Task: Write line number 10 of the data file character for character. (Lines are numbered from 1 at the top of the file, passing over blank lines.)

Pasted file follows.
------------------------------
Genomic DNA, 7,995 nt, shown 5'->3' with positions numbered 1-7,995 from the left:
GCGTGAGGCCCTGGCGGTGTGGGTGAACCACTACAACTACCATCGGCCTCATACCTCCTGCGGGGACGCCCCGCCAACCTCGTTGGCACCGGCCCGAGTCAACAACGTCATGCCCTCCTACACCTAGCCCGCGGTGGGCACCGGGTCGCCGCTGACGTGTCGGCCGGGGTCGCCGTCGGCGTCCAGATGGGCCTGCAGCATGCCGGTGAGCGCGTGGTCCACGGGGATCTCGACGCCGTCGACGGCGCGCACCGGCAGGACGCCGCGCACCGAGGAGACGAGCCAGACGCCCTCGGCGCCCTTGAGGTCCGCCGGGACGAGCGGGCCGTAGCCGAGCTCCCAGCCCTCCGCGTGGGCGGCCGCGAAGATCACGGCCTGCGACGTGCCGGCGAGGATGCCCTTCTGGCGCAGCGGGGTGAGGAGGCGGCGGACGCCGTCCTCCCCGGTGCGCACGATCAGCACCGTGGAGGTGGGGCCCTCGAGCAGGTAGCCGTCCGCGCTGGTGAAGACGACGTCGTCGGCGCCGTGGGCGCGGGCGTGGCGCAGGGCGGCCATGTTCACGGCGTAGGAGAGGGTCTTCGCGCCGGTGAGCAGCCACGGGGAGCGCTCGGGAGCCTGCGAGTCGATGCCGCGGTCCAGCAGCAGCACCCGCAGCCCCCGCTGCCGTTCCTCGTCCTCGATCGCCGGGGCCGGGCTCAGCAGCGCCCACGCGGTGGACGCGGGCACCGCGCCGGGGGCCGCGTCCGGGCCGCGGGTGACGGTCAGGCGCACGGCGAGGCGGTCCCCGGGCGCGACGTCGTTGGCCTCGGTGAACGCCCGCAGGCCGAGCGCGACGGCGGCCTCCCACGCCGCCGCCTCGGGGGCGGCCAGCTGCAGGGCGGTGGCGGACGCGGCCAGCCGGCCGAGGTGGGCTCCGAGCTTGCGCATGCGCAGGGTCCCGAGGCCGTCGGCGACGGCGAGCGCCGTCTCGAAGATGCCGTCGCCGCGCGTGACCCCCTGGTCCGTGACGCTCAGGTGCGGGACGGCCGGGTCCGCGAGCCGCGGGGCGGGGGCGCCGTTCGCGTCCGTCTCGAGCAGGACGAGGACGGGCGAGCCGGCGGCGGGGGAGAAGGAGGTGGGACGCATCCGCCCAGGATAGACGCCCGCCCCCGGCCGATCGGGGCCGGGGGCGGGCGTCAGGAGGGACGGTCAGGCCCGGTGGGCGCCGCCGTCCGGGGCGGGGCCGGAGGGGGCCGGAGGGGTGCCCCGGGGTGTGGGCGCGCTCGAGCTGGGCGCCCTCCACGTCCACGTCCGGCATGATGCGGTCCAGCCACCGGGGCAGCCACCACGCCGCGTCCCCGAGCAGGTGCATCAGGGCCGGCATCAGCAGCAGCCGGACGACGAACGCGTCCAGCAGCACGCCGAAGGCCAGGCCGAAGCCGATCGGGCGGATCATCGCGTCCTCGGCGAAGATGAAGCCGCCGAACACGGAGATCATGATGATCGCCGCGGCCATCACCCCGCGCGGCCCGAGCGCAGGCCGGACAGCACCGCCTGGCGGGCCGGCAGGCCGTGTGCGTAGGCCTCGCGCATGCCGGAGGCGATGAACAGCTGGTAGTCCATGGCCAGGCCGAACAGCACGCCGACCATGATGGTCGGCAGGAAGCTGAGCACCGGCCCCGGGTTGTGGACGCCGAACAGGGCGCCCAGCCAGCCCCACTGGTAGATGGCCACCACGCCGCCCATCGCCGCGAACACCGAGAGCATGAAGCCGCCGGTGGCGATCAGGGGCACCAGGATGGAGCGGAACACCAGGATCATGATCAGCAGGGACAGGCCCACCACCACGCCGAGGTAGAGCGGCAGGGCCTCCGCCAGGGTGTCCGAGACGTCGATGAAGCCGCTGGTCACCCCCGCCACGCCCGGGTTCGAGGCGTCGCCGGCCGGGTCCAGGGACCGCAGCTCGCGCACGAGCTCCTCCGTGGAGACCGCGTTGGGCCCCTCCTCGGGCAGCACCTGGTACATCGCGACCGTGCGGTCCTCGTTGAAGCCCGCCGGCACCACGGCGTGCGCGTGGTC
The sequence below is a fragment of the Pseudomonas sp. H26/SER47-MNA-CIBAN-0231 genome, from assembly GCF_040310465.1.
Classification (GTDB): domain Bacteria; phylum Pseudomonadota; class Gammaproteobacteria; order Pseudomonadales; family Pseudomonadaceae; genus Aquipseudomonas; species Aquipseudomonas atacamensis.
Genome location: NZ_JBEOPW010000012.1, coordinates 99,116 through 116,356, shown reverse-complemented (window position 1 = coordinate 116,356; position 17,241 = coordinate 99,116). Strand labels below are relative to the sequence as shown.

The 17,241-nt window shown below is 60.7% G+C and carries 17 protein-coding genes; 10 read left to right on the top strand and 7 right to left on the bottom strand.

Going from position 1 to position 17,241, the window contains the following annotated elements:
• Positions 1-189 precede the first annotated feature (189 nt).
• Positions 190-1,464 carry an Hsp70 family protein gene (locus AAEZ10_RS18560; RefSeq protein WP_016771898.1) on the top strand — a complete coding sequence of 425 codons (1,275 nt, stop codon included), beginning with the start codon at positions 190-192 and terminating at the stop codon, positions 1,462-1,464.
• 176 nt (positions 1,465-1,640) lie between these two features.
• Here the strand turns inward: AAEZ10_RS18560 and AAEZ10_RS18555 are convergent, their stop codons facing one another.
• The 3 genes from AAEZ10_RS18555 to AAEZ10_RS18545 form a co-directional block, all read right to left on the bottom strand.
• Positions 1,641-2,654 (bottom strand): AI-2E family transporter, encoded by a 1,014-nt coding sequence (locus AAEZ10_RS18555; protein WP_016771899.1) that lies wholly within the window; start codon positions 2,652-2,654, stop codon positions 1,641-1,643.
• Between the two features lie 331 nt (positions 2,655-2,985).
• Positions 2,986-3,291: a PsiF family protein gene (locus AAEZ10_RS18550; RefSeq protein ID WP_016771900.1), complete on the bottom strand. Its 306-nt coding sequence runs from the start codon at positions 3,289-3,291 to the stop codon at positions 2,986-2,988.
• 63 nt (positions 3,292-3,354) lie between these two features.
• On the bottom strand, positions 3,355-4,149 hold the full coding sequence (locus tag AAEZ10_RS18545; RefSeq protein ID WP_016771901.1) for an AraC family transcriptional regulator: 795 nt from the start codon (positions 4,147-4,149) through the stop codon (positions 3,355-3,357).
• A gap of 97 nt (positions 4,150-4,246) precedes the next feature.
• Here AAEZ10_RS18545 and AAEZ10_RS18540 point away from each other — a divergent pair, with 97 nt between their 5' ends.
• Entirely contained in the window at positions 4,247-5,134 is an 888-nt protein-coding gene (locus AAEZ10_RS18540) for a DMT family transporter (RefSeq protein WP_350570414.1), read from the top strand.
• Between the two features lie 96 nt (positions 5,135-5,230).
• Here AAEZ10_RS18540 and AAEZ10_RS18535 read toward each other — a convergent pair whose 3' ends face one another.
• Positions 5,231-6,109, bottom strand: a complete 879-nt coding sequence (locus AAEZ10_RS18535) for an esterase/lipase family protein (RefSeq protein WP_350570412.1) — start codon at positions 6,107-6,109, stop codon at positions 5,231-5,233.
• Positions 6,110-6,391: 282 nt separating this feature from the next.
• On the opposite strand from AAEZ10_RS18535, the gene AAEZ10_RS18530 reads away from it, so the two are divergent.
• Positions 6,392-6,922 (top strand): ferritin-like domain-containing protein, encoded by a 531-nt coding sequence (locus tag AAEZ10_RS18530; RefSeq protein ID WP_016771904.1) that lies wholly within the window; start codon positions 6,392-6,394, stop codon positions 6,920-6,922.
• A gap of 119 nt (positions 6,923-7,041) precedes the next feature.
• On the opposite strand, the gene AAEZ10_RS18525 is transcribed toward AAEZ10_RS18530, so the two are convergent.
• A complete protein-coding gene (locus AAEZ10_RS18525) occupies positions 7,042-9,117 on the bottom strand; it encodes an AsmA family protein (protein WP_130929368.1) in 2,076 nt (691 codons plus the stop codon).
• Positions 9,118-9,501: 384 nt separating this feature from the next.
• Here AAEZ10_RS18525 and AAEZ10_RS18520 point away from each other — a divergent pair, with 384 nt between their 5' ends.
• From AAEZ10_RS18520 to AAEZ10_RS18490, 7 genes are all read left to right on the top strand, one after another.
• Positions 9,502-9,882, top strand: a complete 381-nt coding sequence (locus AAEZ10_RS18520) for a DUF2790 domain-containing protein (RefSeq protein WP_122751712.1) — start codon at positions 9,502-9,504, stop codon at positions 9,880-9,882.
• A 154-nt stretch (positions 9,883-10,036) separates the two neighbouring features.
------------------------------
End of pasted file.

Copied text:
• 176 nt (positions 1,465-1,640) lie between these two features.